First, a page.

As sports organizations are taking tentative steps toward resuming play amid the novel coronavirus pandemic, a youth baseball group held a tournament last weekend in Missouri, with plans for another, and a volleyball tournament that bills itself as the largest in the world remains scheduled next month in Florida.
In two suburban venues west of St. Louis, GameTime Tournaments staged the Mother’s Day Classic, drawing around 500 players from 47 baseball teams, down from the usual 180, according to the St. Louis Post-Dispatch. Missouri, which has had 10,142 confirmed cases of coronavirus and 542 deaths as of Wednesday, has begun lifting stay-at-home orders and reopening nonessential businesses, though schools remain closed until the fall.
Before its tournament, GameTime issued a set of safety changes. Participants and their families were told of social distancing rules that, among others, required no more than three players at a time in a dugout and baseballs sanitized every half-inning.
But social distancing isn’t particularly easy, especially when dealing with kids. Sometimes, according to the Post-Dispatch, groups of four or more boys were seen in the dugout, coaches and players leaned in to quickly confer, runners slid into bases and tagged one another and bases were stolen. “I think we did our best, for having 12-year-old boys who don’t always listen,” Kathy Tierney, the mother of a participant, told the newspaper.
Next month, the Amateur Athletic Union plans to proceed with the 12-day Junior National Volleyball Championships in Orlando, though it has found that a significantly smaller number of teams than usual will participate. Neutral spectators and international teams will not be allowed; temperature checks will be done at the beginning of each section and face masks are encouraged. Water fountains will be removed and handshakes, along with the event’s opening ceremony, will be eliminated.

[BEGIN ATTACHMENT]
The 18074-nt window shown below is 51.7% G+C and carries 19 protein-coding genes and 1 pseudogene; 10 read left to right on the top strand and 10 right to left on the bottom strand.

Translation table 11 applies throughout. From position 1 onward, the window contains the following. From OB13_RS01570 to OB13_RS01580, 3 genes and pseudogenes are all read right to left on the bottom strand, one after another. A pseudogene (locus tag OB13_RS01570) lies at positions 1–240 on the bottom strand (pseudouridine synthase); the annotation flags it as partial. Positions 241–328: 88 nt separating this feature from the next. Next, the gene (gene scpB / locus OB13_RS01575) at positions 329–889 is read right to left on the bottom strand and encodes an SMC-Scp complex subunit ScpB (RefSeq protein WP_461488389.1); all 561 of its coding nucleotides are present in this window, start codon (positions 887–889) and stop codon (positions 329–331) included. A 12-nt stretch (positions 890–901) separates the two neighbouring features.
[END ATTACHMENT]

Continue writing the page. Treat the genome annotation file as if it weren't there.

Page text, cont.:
In its announcement, the AAU noted that its tournament has a significant economic impact on the area’s hotels and restaurants as well as on its bottom line, with $895 and $995 entry fees. More than half of the 1,800 registered teams have withdrawn over the last three weeks, with USA Today reporting that 200 teams withdrew within a 24-hour stretch this week. As of Wednesday evening, there were 508 registered teams. That would mean that as many as 15,000 athletes, coaches and chaperones from 34 states could travel to the Orange County Convention Center tournament site for the event, which is scheduled to begin in mid-June.
Like the AAU, GameTime is forging ahead. It plans another tournament this weekend in the St. Louis area and director Rob Worstenholm told USA Today the Mother’s Day Classic showed “everybody here in St. Louis that this can be done safely.”
But the fact that some parents and teams choose not to participate indicates a great deal of uncertainty remains.
“There is so much that we don’t know about transmission in our state,” Lynelle Phillips, the vice president of the Missouri Public Health Association, told the Post-Dispatch. “To hold a huge baseball tournament, even the most optimistic of us have to cringe at that.”